Effect Of Labor Epidural Anesthesia On Breast Feeding Mother
Epidural anesthesia is regional anesthesia that blocks pain in a particular region of the body. The goal of an epidural is to provide analgesia, or pain relief, rather than anesthesia, which leads to a total lack of feeling. Epidurals block the nerve impulses from the lower spinal segments. This results in decreased sensation in the lower half of the body. Epidural medications fall into a class of drugs called local anesthetics, such as bupivacaine, chloroprocaine, or lidocaine. They are often delivered in combination with opioids or narcotics such as fentanyl and sufentanil in order to decrease the required dose of local anesthetic. This produces pain relief with minimal effects. These medications may be used in combination with epinephrine, fentanyl, morphine, or clonidine to prolong the epidural’s effect or to stabilize the mother’s blood pressure.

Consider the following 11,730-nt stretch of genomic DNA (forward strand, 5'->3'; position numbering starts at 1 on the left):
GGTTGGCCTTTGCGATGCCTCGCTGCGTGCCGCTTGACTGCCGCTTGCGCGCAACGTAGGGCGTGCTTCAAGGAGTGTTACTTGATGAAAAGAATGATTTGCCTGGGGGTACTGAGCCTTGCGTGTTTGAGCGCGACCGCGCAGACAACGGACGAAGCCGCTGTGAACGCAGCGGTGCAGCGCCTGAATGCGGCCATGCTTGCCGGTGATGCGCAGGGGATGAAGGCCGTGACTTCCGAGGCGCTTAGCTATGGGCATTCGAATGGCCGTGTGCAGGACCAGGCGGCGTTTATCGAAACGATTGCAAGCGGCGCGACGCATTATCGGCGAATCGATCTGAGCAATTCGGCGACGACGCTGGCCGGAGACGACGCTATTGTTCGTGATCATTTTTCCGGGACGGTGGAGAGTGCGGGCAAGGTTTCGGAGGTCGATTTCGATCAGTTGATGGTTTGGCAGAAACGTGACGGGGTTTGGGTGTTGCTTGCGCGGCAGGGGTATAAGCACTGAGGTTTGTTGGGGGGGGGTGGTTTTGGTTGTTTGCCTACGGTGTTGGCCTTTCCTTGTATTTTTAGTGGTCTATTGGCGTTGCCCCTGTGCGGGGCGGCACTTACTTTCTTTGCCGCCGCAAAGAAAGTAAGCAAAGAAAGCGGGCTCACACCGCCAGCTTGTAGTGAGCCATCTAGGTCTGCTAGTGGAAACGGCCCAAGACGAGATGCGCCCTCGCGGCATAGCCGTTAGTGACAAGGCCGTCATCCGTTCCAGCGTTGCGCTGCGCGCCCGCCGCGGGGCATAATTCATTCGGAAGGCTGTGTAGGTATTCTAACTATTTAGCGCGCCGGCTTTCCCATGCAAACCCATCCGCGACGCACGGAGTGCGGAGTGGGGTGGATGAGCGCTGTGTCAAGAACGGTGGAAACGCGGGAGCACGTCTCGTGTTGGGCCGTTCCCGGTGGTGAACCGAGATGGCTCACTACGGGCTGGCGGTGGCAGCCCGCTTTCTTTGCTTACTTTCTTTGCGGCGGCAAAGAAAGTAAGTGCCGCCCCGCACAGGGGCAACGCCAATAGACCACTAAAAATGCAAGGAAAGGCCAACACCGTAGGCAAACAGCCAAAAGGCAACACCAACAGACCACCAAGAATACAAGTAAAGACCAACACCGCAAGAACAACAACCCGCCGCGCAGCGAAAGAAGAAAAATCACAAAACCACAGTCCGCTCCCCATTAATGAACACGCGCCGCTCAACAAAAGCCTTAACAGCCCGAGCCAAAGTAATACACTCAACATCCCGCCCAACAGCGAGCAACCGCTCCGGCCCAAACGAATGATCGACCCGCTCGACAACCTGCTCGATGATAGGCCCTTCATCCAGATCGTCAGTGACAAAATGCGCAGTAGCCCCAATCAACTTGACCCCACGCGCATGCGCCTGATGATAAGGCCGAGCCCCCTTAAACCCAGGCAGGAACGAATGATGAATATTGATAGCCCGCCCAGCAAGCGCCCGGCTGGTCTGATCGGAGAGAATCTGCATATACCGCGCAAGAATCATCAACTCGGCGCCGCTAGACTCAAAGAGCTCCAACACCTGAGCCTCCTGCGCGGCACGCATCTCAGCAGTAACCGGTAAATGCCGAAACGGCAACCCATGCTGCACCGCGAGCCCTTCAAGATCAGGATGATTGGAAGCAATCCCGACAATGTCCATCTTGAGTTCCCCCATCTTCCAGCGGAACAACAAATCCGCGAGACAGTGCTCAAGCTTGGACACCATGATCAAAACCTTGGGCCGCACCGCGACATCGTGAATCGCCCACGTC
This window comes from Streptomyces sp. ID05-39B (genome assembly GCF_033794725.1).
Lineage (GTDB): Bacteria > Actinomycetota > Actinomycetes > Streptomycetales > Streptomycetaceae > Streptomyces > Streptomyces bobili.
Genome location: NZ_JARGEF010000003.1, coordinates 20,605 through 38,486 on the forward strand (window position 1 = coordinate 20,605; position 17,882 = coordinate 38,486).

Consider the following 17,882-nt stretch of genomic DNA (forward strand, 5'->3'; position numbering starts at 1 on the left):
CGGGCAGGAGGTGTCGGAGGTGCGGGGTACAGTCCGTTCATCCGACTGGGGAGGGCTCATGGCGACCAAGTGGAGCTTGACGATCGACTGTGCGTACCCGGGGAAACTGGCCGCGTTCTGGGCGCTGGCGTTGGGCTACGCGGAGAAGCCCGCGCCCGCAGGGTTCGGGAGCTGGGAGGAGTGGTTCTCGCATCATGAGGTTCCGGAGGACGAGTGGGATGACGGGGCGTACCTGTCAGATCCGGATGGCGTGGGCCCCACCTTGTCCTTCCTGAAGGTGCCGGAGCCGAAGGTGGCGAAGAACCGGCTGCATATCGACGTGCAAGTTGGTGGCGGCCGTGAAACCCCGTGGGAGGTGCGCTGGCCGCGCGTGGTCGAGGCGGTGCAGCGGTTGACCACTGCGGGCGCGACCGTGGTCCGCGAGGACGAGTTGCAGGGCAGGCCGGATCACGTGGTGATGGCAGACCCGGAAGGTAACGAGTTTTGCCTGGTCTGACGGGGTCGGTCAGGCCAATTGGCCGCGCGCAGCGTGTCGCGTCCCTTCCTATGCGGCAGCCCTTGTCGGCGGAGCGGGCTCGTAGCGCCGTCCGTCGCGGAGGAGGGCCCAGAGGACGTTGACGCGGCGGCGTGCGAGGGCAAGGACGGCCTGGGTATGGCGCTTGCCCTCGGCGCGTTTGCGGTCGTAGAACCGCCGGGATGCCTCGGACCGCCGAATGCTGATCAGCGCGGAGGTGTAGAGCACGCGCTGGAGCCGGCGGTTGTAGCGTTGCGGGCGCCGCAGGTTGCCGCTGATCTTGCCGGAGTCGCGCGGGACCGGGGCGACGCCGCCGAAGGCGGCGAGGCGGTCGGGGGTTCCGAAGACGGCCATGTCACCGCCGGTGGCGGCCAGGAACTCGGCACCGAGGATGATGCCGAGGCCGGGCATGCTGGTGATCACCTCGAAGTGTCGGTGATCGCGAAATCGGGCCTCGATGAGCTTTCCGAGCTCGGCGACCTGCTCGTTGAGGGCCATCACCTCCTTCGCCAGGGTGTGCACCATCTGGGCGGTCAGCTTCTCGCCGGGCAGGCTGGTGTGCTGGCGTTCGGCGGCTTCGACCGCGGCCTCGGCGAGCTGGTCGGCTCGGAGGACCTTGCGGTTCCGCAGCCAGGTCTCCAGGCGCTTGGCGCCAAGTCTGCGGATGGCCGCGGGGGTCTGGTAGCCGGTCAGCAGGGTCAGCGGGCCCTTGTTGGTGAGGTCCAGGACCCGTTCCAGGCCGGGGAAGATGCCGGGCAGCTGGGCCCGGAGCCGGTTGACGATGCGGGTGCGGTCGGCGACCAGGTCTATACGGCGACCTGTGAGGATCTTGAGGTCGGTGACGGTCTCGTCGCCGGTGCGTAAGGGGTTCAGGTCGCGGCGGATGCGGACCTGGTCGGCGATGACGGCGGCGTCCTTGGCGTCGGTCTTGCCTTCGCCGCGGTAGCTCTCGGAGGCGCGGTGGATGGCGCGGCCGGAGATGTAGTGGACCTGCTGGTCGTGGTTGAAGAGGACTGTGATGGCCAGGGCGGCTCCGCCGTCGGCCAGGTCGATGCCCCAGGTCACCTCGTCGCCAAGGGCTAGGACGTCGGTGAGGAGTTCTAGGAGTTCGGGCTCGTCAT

Mothers who receive an epidural for labor pain should still be able to breastfeed, especially if you have experience of breastfeeding problems a baby previously. In recent years there was an increase of epidural analgesia for pain management during labor. Several studies tried to find an association between epidural analgesia and breastfeeding .Some studies have suggested that epidural anesthesia might inhibit breast-feeding and results are mixed. Studies may show that higher doses of the opioid medication fentanyl (most commonly used opioid in epidurals) may impact breastfeeding, but lower doses don’t seem to make breastfeeding more difficult. In addition, other aspects of epidural use for pain relief may impact breastfeeding success. The mother may receive fluids through her IV to help stabilize blood pressure, and this lead to swelling of breast tissue. Sometimes this makes it difficult for the baby to latch on and for the milk to “come in” over the next days. There may also be small changes in the levels of the hormone oxytocin and this may have effects on early breastfeeding right after birth.